34 Documentation 4 A’s – Criteria looked at by DEA/Reviewers –Analgesia – documented pain score –Activity/Function – ADLs, functional outcomes –Adverse events – side effects, complications –Aberrant Behavior – drug seeking, abnormal drug screens, should have explanations, plan, course of action

35 Narcotic Agreement Agreement to Treat with Narcotics –Not a contract –Contract implies service or product for $$ –Include terminology that allows : Prescriber to communicate with pharmacy, primary care MD, ER Prescriber to obtain drug screens when clinically indicated Patient only uses one pharmacy Agrees to take medications exactly as prescribed

36 Drug Screens Drug screens –Codes/What to order: RCRH Lab – UDS panel – confirm positive opiates ClinLab – 764819 Sanford Lab – drugs of abuse panel with expanded opiate panel – 38081N- 9907 –ICD-9 = V58.69 Chronic Med Use Drug Screen/Test Specifics –Look at Creatinine level (way to determine if valid test) –Make sure test includes synthetic opiates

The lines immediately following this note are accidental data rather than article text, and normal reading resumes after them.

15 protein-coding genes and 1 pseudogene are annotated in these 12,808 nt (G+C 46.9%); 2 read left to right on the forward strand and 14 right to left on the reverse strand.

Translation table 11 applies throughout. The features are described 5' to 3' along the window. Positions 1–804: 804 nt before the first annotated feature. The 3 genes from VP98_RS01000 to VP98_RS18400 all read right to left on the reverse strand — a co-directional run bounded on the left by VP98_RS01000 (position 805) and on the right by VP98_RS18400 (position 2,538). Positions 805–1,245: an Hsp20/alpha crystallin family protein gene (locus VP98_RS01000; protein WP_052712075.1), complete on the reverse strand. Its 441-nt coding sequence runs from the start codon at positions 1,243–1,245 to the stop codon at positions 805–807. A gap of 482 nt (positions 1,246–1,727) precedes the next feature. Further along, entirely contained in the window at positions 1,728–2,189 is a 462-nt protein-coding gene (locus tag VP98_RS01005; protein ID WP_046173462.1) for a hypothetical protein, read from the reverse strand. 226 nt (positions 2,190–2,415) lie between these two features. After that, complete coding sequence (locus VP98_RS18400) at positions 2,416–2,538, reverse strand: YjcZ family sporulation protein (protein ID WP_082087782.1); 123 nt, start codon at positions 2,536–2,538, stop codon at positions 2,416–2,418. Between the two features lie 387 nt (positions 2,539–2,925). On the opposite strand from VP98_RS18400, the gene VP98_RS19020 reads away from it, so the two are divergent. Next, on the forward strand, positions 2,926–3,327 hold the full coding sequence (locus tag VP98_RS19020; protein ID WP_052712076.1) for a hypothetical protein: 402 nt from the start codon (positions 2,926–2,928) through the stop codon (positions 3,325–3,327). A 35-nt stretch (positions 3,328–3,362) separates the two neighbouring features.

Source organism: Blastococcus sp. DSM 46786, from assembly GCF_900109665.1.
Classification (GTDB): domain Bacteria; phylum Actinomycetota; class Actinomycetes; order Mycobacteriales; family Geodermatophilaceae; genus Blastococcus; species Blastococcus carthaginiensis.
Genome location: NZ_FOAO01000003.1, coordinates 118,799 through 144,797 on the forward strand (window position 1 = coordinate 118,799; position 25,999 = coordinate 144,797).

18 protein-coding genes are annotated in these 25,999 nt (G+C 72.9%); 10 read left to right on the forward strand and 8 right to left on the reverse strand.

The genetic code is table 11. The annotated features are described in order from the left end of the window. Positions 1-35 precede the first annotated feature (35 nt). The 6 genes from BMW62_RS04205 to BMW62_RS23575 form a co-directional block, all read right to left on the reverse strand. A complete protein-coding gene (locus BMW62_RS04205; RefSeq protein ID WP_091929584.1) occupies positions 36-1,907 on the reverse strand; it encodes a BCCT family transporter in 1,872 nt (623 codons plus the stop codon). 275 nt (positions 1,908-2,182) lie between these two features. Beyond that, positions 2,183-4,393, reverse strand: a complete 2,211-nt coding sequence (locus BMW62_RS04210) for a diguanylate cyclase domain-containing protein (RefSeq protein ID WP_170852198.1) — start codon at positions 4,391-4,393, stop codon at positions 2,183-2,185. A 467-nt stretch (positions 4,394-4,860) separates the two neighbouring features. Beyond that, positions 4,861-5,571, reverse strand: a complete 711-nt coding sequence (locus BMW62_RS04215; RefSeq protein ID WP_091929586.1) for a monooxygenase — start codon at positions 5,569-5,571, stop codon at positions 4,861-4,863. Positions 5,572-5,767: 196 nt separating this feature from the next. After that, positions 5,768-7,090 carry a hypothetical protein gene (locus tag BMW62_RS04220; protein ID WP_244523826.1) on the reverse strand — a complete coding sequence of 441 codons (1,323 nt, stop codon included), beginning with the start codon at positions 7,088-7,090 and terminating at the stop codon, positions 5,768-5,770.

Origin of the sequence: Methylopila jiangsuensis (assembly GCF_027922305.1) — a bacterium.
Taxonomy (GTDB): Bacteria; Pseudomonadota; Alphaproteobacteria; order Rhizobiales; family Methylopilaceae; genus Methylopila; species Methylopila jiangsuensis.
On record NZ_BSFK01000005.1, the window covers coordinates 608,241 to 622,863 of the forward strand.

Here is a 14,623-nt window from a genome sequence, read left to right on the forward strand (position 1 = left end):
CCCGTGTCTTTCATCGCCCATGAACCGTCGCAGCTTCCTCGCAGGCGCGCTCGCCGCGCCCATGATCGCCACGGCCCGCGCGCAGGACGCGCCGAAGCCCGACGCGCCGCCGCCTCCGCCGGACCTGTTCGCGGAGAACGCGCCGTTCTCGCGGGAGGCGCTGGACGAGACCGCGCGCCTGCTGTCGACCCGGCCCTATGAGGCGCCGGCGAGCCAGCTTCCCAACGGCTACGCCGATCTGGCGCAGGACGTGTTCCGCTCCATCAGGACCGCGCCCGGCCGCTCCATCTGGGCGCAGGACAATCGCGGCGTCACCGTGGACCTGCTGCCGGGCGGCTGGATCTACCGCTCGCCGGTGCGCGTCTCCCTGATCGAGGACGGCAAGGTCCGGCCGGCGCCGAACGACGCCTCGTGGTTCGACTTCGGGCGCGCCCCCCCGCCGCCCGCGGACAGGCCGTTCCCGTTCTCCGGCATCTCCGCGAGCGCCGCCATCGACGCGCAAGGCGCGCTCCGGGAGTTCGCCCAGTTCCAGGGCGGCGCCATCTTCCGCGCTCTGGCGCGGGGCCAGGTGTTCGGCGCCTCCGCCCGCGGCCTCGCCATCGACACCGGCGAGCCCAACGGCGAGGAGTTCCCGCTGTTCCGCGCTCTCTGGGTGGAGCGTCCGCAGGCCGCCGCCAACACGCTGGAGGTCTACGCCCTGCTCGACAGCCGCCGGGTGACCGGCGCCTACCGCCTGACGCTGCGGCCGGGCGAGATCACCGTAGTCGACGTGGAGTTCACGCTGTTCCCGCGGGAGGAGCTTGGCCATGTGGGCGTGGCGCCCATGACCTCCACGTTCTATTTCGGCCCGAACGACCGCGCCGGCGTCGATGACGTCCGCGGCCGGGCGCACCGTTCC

37 When to use/screen –Initial assumption of care –Scheduled basis Determined by clinician Determined by SOAP-R Random system –SOAPP-R (Screener and Opioid Assessment for Patients with Pain – Revised) Drug Screens



40 SOAPP-R Scoring High Risk = 22 or greater Moderate Risk = 10 – 21 Low Risk = < 9

41 Prescription Drug Monitoring Program (PDMP) Program designed to deter prescription drug abuse Keeps track of all dispenser/prescriber records Reports can be requested to aide prescribers, dispensers, and law enforcement “Allow clinicians to adequately treat legitimate pain patients and identify and curb inappropriate non- medical use of controlled substances, stop doctor shoppers, and decrease prescription drug diversion”